Simon Bradshaw, the newspaper’s editor, responds with brisk solicitude, commenting that: “Letter writing is such a traditional practice that our use of ‘Dear Sir’ has always seemed appropriate, especially since I am male!”. But in deference to Ms. Hatch’s complaint, “in the interests of causing as little offense as possible,” he announces that as of the next edition of The Standard, the letters column would drop “Sir.” Little did he know.
Little did he know.
25 February: Among the 24 letters to the editor to appear, 11 are denunciations of Mr. Bradshaw’s decision.
“What utter tosh!” writes Patricia Edwards of Howe Hill, Waltington. “If Liz Hatch (please note the absence of the use of a title in order to avoid further offense) really believes that the use of a gender-specific title constitutes sexism, then she should perhaps invest in a dictionary, or take the time to research the meaning of the word a little more thoroughly.”
Lyn Patey protests that “Dear Sir” is “beautifully old-fashioned and should not be removed,” and A. M. Scanlon, a journalist, notes, “I am baffled how addressing a person of the male sex (not gender) as ‘Sir’ is in any way sexist.’”
Dick Fletcher of Hambledon, channeling Jane Austen, remarks that “It is a truth universally acknowledged that showing a little respect to one’s fellow human being (whether editor, animal, female, male or neither) never did anyone any harm.”
Allowing that the phrase may be old fashioned, he adds, “so is 1.5 oz of Bourbon or rye whiskey, two dashes of Angostura bitters, one sugar cube and a few dashes of plain water. How could one live without either.”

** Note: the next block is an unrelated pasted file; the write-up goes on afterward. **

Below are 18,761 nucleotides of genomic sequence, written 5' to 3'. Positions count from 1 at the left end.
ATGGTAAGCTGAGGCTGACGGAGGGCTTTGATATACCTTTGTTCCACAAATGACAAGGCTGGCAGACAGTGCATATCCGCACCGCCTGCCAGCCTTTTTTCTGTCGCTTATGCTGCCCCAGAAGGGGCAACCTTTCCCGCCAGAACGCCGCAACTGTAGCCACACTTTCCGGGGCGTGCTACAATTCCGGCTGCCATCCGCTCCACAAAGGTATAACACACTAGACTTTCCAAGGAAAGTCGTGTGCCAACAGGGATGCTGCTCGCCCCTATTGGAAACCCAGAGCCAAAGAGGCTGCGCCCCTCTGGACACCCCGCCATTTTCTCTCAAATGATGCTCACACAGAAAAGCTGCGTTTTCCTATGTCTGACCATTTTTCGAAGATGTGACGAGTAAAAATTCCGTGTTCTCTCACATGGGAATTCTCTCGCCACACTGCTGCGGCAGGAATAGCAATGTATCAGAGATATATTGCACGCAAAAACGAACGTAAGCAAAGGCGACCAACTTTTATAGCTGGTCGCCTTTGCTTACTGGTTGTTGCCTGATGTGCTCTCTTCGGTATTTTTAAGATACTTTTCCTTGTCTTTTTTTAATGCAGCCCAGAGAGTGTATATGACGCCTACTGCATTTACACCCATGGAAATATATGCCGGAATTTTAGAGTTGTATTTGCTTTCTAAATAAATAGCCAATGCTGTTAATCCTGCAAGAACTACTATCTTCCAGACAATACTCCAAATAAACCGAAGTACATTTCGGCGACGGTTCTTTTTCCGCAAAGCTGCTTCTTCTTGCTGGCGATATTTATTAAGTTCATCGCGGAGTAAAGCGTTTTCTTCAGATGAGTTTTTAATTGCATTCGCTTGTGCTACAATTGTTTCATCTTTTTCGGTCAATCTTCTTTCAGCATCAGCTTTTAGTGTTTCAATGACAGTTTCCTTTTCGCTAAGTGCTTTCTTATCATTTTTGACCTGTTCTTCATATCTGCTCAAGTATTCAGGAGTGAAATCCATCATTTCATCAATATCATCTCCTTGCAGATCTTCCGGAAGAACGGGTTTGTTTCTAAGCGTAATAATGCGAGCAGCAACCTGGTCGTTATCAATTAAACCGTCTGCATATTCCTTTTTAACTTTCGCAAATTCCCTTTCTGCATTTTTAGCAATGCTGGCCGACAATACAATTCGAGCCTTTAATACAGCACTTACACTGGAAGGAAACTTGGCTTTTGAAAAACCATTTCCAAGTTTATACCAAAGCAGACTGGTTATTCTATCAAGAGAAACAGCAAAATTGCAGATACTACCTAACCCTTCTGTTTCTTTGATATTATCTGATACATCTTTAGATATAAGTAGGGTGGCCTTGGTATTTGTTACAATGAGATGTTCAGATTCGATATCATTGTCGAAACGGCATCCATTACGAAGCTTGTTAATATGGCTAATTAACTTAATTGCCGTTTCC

They go on like that. One correspondent says the decision “made me hold my head in despair,” while another is “saddened that I may no longer show my personal respect for you by addressing you as ‘Sir.’”
In the end, Mr. Bradshaw executes an about-face, writing that, “at the risk of reoffending Liz Hatch, I have not decided to heed the advice and leave it up to correspondents to decide whether to address me as ‘Sir’ or not and will publish their letters accordingly.”
Neither Mr. Bradshaw nor Ms. Hatch have commented further on the matter. But the dispute has spurred further analysis of “Sir,” as it is still used for letters to the editor in The Daily Telegraph, The Times, The Spectator and Private Eye, but has been dropped by The Guardian, The New Statesman, The Economist and The Financial Times.
Brooke Masters, the comment and analysis editor of The Financial Times, which phased out “Sir” in its letters section in April last year, said she had expected a much bigger backlash over the decision. “We got a couple of ‘What took you so longs,’ and a few ‘This is a depressing depersonalizations’ — there was some bemoaning in a nostalgic way,” she said. “I was really surprised. I thought we were going to get hundreds.”
The controversy has also, as a side note, drawn international attention to the literary skills of The Standard’s correspondents, in particular Simon Brickhill of Goring Heath, who wrote a letter that was headlined “Keeping to (short) point.” It read, in its entirety, as follows:
“Sir, — I’ll keep this brief. — Yours faithfully,”